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Special Poetry



Scripture: Books of Poetry; Psalms 95:1–6, 100:1–5

Memory verse: Psalm 100:2
"Worship the Lord with gladness; come before him with joyful songs."


Introduce this study by leading in a discussion about poetry. Start by reading an entertaining, fun poem. After you have read the poem, ask the students if they like poetry and if they have ever had to memorise or write poems in school. Let volunteers briefly share poems they may have written or learned.

Explain that although not everyone is enthusiastic about reading or hearing poetry, to some it is a meaningful, beautiful, and often powerful way to express important truths and thoughts. Well-written poems can often convey messages better than books or speeches. Poems are short “word pictures.” Many songs are poems set to music.

Since poetry is so effective, several Bible writers used poetry in different forms to communicate God’s truth. That is the focus of the next major division of the Bible—the five books of poetry.

Hearing God’s Word

The third group of books in the Old Testament is called the books of poetry. Poetry is included in other books of the Bible, but the majority of biblical poetry is found in these five books:

Ask: “Can you name the books of poetry?” (Allow responses.)

The books of poetry are Job, Psalms, Proverbs, Ecclesiastes, and Song of Songs (Solomon).

Hebrew Poetry

Hebrew poetry is different from our poetry. Most of the lines we shared during worship time rhymed. Hebrew poetry does not rhyme. When you look up these books in your Bible, you probably will not think they are like any poetry books you have seen. In some Bible versions, the poetry is written out in short lines like our poems, but they do not rhyme. The books of poetry contain some of the most frequently read passages in the whole Bible. Because the verses are written in simple phrases, the five books of poetry are easy to read and memorise. Let us look briefly at each of the five books to find out what they have to say to us.


Ask: “What is the first book of poetry?” (Allow responses.) 

Ask: “Can anyone tell us about Job?” (Allow responses. If no one can answer continue with the lesson.)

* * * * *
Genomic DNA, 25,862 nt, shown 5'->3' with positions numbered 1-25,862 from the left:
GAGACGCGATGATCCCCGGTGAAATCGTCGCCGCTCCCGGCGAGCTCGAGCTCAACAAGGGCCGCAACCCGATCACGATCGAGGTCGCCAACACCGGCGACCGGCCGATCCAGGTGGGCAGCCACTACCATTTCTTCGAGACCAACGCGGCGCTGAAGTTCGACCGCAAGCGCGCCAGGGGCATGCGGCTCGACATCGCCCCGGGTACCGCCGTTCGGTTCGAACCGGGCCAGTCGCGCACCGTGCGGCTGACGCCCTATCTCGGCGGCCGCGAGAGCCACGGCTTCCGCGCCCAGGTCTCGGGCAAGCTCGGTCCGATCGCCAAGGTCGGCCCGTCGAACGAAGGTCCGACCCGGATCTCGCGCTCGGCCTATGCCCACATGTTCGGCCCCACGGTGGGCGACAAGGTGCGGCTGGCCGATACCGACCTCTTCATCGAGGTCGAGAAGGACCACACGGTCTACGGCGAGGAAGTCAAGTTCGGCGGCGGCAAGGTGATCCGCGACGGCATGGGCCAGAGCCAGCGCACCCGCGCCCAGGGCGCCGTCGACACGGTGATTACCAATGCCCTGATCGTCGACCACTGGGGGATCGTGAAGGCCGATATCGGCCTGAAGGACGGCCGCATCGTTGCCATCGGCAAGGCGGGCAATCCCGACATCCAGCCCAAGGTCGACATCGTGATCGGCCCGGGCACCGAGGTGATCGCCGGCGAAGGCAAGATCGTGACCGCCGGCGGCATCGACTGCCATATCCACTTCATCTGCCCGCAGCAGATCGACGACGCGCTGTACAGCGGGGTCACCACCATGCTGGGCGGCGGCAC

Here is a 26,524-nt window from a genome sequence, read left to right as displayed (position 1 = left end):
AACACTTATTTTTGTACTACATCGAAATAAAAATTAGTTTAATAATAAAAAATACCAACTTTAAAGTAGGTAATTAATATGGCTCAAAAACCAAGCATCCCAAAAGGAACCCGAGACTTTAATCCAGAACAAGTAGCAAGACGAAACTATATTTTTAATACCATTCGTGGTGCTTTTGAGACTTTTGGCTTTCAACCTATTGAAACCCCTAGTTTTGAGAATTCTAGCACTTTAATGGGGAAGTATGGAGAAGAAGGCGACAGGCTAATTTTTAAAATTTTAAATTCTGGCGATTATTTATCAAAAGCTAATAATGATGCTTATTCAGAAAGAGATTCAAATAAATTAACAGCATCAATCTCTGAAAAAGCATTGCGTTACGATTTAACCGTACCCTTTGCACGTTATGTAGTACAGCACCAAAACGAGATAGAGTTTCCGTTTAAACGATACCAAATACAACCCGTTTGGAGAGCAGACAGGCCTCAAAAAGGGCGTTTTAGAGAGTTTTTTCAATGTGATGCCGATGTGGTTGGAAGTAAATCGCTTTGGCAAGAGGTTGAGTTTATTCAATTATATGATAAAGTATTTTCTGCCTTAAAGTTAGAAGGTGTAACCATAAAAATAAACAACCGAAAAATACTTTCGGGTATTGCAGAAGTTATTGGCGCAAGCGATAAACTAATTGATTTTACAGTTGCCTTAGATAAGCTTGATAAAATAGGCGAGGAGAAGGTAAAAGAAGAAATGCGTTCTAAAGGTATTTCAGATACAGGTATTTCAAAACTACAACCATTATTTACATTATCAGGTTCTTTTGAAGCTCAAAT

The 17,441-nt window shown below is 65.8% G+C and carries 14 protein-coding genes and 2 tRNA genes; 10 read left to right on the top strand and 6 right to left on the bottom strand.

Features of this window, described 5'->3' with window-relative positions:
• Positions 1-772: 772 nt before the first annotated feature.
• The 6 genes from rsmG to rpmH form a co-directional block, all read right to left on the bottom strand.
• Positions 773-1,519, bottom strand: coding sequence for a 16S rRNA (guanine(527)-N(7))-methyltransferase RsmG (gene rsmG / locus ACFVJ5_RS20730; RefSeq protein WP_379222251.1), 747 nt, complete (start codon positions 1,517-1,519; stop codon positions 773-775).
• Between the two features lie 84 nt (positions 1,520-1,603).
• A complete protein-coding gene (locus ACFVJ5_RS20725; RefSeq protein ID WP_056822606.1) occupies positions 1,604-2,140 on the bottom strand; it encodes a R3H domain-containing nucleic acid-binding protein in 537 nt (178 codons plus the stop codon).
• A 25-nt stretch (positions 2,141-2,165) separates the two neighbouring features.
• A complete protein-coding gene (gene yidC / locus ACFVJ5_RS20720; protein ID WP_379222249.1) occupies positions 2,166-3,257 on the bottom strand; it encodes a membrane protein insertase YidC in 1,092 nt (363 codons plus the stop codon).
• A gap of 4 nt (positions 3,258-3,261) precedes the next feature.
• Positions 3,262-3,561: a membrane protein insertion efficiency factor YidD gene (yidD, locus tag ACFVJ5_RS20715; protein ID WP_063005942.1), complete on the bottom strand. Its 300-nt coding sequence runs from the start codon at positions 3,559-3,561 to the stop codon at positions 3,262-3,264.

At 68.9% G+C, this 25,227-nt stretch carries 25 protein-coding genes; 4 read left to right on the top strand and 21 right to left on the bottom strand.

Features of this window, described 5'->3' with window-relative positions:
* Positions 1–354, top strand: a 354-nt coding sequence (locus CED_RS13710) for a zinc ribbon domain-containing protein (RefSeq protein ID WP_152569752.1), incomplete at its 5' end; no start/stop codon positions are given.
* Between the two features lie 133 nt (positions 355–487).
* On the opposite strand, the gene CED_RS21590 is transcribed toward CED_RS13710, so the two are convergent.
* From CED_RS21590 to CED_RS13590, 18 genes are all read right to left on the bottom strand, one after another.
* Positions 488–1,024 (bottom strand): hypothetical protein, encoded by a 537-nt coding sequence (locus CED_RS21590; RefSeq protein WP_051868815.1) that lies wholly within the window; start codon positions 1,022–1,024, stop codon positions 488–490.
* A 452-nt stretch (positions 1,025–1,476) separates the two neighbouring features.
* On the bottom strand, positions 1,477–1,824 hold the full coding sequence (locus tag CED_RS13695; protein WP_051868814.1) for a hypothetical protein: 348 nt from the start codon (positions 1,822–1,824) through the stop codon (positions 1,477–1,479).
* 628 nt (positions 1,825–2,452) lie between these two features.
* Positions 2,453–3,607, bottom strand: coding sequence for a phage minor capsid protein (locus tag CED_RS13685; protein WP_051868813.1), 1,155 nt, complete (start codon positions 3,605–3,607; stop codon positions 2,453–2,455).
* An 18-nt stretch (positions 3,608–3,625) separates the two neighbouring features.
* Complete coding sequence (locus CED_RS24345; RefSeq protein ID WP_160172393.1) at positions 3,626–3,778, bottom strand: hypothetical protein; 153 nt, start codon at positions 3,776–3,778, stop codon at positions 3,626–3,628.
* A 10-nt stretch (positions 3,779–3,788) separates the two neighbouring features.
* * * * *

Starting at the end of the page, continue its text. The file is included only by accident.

The Book of Job tells the story of a man named Job. He was a rich man who loved God. One day Satan challenged Job’s love for God. Satan said Job only served God because he had everything he wanted. Then Satan asked for permission to test Job’s devotion and prove his theory to God. So God gave Satan permission to try Job.

Satan began his test. Job lost all his children, his herds of animals, and all his wealth. Finally, he lost his health. His body became covered with painful boils. His friends came to comfort him, but they only condemned him. Even his wife told him to “curse God and die” (Job 2:9). Through all this, Job’s testimony was, “Though he slay me, yet will I hope in him” (Job 13:15.)

In the end God blessed Job and gave him twice as much as he had in the beginning. God honoured Job for staying true to Him through suffering.

Sometimes hardships come our way and there seems to be no escape from them. But Job teaches an important lesson for every Christian: God is with us, even when things seem their worst. Paul also learned God would help him, no matter what his situation. In 2 Corinthians 12:9 he wrote what God said to him: “My grace is sufficient for you”. God will never leave us, no matter what.


The next book of poetry is probably the most familiar.

Ask: “Can you name it? What familiar verses do you know from the Psalms?” (Allow student responses, giving as many as possible an opportunity to share.)

The Psalms were the hymnbook used in the temple. Music was important in the Israelites’ worship. Many of the 150 psalms in our Bible were written by King David.

Ask: “Do you remember what job David had when he was a youth? (Allow response.)

He was a shepherd. Psalm 23 compares David’s experiences as a shepherd to the Lord being our shepherd. (Read the psalm together.) Other psalms or songs deal with praise and prayer. Even today, we sing many psalms in our churches. (At this point name some psalms you sing in your church.) The Book of Psalms is also unique in other ways. Psalm 119 is the longest chapter in the Bible. It has 176 verses. Psalm 119 tells about God’s laws. It uses a variety of words to describe God’s laws, such as His decrees, His ways, His precepts, His statutes and His commands. It also tells us the benefits of knowing and memorizing God’s Word. (Have the students read Psalms 119:11, 105 aloud together.)

Psalm 117 is the shortest chapter in the Bible. It has only two verses. (Have a student read Psalm 117.)

The Book of Psalms is useful to us because it helps us in our prayer and praise to God. We can worship by reading and singing the Psalms. That was the purpose for which the Book of Psalms was written. David and the other writers were musicians. They wrote the songs as part of their worship to God. We can be encouraged when we read the Psalms.